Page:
Truth be told, I have met a few people that were slow when drawing from a retention holster. However, these were the same people that had difficulty in passing basic qualifications standards as well. They never practiced, but they always blamed the gun (its sights are off!) and the holster (it’s too slow!).
You do need to practice with a retention holster – just like any other piece of equipment. However, I found that after a few days of intense practice, I achieved a high degree of competence with each of the rigs I carried. All I had to do to maintain proficiency was 10 dry-fire draws a day, four to five days each week.
Final Thoughts on Retention
If you are carrying concealed, you should ensure your holster offers enough retention to prevent an accident. It is completely irresponsible to carry a pistol in a holster that can’t keep it secure on your person.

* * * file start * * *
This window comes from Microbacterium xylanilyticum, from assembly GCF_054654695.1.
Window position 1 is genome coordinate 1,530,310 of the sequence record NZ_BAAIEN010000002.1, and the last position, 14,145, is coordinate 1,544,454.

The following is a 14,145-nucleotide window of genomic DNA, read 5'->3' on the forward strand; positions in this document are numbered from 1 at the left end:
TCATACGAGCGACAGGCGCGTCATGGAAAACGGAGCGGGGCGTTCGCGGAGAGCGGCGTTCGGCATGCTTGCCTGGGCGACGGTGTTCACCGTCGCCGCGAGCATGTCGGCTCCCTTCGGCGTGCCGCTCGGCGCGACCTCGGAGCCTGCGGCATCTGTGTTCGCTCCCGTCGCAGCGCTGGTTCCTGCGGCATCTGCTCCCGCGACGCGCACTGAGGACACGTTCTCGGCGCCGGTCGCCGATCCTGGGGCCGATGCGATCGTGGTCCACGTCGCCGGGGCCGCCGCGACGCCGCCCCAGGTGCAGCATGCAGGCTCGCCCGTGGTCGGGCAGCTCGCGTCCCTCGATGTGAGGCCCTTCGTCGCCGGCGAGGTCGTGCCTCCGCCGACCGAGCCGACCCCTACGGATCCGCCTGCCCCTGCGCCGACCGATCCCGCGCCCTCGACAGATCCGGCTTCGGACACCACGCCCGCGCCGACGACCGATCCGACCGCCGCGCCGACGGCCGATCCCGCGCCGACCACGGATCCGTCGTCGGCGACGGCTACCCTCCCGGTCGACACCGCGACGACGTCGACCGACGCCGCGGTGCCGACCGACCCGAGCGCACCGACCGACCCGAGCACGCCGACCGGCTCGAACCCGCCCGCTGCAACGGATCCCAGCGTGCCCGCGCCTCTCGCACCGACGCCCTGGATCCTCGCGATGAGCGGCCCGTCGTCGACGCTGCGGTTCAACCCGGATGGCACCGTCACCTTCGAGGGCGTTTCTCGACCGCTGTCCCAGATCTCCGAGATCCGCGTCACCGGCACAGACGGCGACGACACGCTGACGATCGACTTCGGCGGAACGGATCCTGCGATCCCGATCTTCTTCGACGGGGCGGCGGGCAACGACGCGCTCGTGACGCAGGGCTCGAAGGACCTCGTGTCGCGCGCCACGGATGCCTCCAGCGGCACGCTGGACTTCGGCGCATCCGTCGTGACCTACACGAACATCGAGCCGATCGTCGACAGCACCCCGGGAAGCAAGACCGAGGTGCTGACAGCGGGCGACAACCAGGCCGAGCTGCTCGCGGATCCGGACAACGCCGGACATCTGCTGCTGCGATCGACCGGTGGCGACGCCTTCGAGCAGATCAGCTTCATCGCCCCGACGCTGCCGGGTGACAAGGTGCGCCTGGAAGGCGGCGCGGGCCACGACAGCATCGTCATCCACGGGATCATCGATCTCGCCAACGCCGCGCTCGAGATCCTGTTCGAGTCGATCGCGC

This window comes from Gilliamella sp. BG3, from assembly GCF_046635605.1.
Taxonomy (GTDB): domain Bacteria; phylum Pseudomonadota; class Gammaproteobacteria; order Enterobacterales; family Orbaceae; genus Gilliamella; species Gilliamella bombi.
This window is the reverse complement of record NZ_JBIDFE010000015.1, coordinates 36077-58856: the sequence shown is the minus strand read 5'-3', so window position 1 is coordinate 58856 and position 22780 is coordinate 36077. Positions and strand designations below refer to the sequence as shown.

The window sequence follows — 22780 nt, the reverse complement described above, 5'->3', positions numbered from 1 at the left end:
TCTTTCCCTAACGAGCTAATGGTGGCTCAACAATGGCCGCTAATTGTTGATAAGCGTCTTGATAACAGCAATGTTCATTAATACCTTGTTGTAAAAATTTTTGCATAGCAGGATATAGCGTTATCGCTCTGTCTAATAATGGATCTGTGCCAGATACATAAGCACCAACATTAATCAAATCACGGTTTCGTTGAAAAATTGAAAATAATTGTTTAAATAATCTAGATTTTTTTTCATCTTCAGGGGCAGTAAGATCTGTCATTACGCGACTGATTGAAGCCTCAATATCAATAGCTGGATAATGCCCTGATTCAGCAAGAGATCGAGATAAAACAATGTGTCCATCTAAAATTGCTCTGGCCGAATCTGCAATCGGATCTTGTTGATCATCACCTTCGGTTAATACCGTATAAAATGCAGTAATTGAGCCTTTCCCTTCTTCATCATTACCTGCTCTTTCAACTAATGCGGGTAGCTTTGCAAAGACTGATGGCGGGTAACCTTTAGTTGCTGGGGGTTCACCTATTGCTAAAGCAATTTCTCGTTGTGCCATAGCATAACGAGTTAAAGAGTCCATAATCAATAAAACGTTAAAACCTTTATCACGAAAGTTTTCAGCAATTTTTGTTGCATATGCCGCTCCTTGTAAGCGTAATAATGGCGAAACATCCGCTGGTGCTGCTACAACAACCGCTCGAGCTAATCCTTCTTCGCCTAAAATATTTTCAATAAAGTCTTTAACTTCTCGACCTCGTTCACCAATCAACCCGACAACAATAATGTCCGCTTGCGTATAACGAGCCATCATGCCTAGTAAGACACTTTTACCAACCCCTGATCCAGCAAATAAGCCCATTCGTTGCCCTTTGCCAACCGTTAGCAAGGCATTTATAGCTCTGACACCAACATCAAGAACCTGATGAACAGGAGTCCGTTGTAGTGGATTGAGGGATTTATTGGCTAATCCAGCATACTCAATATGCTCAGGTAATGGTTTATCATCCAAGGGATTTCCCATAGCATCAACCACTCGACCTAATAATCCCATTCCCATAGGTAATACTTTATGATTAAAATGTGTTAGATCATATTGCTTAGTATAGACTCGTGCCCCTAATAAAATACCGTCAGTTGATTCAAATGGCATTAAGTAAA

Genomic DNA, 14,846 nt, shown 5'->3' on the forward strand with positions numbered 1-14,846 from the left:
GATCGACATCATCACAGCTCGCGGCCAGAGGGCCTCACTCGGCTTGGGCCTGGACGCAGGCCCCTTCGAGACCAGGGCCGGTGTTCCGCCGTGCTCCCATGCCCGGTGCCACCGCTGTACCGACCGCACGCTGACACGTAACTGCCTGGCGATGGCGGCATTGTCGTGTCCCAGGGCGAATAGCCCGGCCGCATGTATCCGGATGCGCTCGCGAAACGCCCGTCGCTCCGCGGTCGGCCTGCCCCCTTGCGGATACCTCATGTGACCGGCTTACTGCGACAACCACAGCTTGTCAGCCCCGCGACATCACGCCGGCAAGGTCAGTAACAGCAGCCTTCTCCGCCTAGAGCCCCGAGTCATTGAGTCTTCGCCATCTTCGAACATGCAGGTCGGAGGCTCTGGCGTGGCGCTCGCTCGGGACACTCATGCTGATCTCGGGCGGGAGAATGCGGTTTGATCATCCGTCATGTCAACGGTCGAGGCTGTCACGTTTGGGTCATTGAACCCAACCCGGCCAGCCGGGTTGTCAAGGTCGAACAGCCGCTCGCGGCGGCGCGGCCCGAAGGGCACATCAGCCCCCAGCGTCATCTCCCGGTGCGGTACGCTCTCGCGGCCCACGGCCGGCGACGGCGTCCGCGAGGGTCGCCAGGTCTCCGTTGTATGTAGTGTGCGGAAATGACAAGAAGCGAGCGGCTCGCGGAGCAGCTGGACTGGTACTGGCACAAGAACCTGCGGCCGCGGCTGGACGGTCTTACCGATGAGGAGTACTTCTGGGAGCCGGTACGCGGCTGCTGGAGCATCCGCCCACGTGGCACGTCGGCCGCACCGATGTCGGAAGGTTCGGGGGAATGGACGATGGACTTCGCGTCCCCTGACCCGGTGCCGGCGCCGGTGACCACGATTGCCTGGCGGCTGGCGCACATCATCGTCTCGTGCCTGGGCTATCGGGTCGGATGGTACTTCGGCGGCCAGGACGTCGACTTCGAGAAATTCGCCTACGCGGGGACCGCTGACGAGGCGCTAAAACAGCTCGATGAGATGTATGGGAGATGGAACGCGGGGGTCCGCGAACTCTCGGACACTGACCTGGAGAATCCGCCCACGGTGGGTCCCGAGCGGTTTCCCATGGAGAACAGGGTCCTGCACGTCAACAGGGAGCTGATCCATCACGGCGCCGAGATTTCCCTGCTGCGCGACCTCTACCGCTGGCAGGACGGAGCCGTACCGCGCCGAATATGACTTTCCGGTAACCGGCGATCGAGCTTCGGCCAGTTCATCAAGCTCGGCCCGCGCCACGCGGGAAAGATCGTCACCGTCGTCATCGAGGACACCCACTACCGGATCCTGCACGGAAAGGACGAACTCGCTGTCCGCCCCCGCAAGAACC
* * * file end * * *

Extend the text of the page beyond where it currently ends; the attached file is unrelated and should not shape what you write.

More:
On the other hand, you need to invest in a quality retention holster if you carry a pistol exposed. It doesn’t matter if you are employed as a deputy sheriff, bank guard or are just exercising your right to open carry. When on display, that weapon is a potential target. You have the responsibility to ensure it doesn’t fall into the wrong hands.
When you are searching for a retention holster, investigate the listed security ratings. Be sure to understand what they are saying – and what they are not saying. Your life may depend on it.